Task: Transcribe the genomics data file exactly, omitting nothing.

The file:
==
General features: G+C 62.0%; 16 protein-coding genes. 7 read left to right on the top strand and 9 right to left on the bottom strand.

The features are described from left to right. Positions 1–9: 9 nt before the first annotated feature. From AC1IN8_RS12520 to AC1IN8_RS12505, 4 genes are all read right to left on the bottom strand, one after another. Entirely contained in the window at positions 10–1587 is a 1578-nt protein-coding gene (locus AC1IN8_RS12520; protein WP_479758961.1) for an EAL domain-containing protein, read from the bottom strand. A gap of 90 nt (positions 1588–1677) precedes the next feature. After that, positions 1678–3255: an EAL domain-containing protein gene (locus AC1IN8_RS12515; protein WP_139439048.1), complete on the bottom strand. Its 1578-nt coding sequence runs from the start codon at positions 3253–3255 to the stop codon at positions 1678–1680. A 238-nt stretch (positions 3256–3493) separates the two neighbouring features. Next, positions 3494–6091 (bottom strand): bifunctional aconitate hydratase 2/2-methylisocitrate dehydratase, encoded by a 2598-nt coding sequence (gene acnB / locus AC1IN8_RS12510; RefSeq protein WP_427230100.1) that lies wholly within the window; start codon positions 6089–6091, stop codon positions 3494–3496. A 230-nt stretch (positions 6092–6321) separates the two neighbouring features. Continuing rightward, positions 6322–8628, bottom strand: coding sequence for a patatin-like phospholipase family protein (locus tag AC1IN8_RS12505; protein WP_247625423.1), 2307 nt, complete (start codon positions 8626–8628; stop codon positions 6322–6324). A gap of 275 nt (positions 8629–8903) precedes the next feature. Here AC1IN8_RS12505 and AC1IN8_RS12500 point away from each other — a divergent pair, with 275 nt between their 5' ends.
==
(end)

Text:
General features: G+C 62.0%; 16 protein-coding genes. 7 read left to right on the top strand and 9 right to left on the bottom strand.

The features are described from left to right. Positions 1–9: 9 nt before the first annotated feature. From AC1IN8_RS12520 to AC1IN8_RS12505, 4 genes are all read right to left on the bottom strand, one after another. Entirely contained in the window at positions 10–1587 is a 1578-nt protein-coding gene (locus AC1IN8_RS12520; protein WP_479758961.1) for an EAL domain-containing protein, read from the bottom strand. A gap of 90 nt (positions 1588–1677) precedes the next feature. After that, positions 1678–3255: an EAL domain-containing protein gene (locus AC1IN8_RS12515; protein WP_139439048.1), complete on the bottom strand. Its 1578-nt coding sequence runs from the start codon at positions 3253–3255 to the stop codon at positions 1678–1680. A 238-nt stretch (positions 3256–3493) separates the two neighbouring features. Next, positions 3494–6091 (bottom strand): bifunctional aconitate hydratase 2/2-methylisocitrate dehydratase, encoded by a 2598-nt coding sequence (gene acnB / locus AC1IN8_RS12510; RefSeq protein WP_427230100.1) that lies wholly within the window; start codon positions 6089–6091, stop codon positions 3494–3496. A 230-nt stretch (positions 6092–6321) separates the two neighbouring features. Continuing rightward, positions 6322–8628, bottom strand: coding sequence for a patatin-like phospholipase family protein (locus tag AC1IN8_RS12505; protein WP_247625423.1), 2307 nt, complete (start codon positions 8626–8628; stop codon positions 6322–6324). A gap of 275 nt (positions 8629–8903) precedes the next feature. Here AC1IN8_RS12505 and AC1IN8_RS12500 point away from each other — a divergent pair, with 275 nt between their 5' ends.